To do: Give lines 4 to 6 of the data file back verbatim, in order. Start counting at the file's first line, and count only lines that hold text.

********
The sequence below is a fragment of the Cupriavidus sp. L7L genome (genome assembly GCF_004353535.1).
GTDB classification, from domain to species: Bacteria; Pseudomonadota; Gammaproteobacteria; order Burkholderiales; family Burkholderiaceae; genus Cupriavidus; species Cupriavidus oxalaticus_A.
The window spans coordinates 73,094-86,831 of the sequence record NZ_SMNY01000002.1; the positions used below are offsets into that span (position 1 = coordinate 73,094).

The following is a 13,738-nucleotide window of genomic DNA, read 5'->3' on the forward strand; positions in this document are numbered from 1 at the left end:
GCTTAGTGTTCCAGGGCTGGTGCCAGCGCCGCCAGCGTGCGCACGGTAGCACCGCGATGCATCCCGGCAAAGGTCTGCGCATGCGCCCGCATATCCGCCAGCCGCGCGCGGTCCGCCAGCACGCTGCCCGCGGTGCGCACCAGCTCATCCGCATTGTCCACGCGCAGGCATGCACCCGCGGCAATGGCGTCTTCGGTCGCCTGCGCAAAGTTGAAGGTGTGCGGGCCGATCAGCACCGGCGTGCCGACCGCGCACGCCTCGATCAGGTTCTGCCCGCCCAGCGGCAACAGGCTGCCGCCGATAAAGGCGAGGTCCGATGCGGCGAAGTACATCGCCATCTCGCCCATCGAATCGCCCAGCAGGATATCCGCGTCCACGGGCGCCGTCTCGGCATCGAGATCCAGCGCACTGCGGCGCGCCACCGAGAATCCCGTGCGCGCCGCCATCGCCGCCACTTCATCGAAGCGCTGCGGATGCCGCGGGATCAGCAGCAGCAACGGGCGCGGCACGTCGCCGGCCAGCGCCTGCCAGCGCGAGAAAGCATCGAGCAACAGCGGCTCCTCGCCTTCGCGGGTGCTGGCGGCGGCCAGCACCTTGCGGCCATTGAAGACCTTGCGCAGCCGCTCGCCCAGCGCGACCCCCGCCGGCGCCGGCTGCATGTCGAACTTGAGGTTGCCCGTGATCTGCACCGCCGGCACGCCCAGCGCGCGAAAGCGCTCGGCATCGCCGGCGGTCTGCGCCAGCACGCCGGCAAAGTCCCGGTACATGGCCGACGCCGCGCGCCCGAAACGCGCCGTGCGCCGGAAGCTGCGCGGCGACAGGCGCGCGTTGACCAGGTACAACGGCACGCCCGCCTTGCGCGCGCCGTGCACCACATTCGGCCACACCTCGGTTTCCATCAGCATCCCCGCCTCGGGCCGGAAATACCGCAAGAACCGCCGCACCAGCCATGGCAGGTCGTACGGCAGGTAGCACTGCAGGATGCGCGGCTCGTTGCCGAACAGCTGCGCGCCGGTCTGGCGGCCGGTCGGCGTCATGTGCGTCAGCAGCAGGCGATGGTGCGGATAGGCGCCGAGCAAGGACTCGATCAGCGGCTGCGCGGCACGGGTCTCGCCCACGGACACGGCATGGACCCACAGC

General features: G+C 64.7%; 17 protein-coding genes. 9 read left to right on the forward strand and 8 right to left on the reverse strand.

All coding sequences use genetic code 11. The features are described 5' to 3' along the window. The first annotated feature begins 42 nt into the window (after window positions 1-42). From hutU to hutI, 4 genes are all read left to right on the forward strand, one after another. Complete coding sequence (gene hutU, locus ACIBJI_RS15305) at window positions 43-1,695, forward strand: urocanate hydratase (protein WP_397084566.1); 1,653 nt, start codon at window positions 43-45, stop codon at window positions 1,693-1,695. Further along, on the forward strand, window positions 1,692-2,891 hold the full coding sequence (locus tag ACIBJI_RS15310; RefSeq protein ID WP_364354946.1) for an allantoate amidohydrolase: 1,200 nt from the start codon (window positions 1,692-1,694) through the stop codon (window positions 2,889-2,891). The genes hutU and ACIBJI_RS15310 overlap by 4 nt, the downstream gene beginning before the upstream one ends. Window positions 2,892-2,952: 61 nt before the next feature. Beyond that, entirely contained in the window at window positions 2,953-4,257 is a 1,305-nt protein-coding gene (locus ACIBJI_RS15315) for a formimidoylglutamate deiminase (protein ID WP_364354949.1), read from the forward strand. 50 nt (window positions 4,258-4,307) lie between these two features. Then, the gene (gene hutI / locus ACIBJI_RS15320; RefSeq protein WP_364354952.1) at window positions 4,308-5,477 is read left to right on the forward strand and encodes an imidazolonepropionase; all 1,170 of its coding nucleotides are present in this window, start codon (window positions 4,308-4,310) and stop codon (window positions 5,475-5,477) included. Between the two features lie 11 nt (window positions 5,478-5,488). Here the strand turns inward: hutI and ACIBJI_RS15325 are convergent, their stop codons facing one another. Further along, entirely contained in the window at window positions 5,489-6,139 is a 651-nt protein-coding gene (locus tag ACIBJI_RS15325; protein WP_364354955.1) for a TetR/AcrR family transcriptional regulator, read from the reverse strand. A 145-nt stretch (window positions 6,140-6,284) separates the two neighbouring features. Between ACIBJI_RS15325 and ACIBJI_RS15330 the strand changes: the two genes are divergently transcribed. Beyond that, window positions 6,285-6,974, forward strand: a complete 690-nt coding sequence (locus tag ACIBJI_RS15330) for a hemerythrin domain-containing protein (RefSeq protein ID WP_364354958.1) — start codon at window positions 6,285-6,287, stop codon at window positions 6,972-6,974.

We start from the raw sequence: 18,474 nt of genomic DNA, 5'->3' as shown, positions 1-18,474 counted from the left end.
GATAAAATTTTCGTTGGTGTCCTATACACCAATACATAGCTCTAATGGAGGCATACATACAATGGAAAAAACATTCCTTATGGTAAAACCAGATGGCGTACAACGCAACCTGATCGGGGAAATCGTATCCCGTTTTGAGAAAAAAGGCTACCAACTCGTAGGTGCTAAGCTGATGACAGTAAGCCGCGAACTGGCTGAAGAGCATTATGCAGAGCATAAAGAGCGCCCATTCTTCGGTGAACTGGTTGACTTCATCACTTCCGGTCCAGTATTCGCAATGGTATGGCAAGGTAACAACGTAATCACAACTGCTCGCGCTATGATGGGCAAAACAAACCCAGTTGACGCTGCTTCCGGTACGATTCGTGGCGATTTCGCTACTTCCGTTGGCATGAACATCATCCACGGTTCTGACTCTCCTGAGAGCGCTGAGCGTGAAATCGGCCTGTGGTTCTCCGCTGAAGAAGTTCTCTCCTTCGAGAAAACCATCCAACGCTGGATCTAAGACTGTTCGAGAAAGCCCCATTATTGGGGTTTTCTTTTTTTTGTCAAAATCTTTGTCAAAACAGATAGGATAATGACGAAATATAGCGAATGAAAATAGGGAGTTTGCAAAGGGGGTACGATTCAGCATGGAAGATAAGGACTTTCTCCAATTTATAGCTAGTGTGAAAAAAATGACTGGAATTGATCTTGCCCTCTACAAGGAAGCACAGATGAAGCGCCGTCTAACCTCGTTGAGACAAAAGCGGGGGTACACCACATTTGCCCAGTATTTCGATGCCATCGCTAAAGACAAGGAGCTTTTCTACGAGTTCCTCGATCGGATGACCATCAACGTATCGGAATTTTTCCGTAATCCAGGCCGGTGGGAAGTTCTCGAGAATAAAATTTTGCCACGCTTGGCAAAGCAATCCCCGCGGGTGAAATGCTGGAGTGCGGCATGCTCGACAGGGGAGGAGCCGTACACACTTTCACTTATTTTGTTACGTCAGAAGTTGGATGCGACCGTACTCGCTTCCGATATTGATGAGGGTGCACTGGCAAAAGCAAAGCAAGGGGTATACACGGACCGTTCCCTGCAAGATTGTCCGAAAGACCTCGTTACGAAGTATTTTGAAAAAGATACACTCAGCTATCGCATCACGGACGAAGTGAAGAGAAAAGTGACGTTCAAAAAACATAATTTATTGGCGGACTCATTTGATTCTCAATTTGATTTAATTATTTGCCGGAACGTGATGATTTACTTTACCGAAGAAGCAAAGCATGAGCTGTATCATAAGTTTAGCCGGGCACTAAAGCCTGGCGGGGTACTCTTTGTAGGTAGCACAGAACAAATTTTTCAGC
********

The following is a 13,738-nucleotide window of genomic DNA, read 5'->3' on the forward strand; positions in this document are numbered from 1 at the left end:
GCTTAGTGTTCCAGGGCTGGTGCCAGCGCCGCCAGCGTGCGCACGGTAGCACCGCGATGCATCCCGGCAAAGGTCTGCGCATGCGCCCGCATATCCGCCAGCCGCGCGCGGTCCGCCAGCACGCTGCCCGCGGTGCGCACCAGCTCATCCGCATTGTCCACGCGCAGGCATGCACCCGCGGCAATGGCGTCTTCGGTCGCCTGCGCAAAGTTGAAGGTGTGCGGGCCGATCAGCACCGGCGTGCCGACCGCGCACGCCTCGATCAGGTTCTGCCCGCCCAGCGGCAACAGGCTGCCGCCGATAAAGGCGAGGTCCGATGCGGCGAAGTACATCGCCATCTCGCCCATCGAATCGCCCAGCAGGATATCCGCGTCCACGGGCGCCGTCTCGGCATCGAGATCCAGCGCACTGCGGCGCGCCACCGAGAATCCCGTGCGCGCCGCCATCGCCGCCACTTCATCGAAGCGCTGCGGATGCCGCGGGATCAGCAGCAGCAACGGGCGCGGCACGTCGCCGGCCAGCGCCTGCCAGCGCGAGAAAGCATCGAGCAACAGCGGCTCCTCGCCTTCGCGGGTGCTGGCGGCGGCCAGCACCTTGCGGCCATTGAAGACCTTGCGCAGCCGCTCGCCCAGCGCGACCCCCGCCGGCGCCGGCTGCATGTCGAACTTGAGGTTGCCCGTGATCTGCACCGCCGGCACGCCCAGCGCGCGAAAGCGCTCGGCATCGCCGGCGGTCTGCGCCAGCACGCCGGCAAAGTCCCGGTACATGGCCGACGCCGCGCGCCCGAAACGCGCCGTGCGCCGGAAGCTGCGCGGCGACAGGCGCGCGTTGACCAGGTACAACGGCACGCCCGCCTTGCGCGCGCCGTGCACCACATTCGGCCACACCTCGGTTTCCATCAGCATCCCCGCCTCGGGCCGGAAATACCGCAAGAACCGCCGCACCAGCCATGGCAGGTCGTACGGCAGGTAGCACTGCAGGATGCGCGGCTCGTTGCCGAACAGCTGCGCGCCGGTCTGGCGGCCGGTCGGCGTCATGTGCGTCAGCAGCAGGCGATGGTGCGGATAGGCGCCGAGCAAGGACTCGATCAGCGGCTGCGCGGCACGGGTCTCGCCCACGGACACGGCATGGACCCACAGC

General features: G+C 64.7%; 17 protein-coding genes. 9 read left to right on the forward strand and 8 right to left on the reverse strand.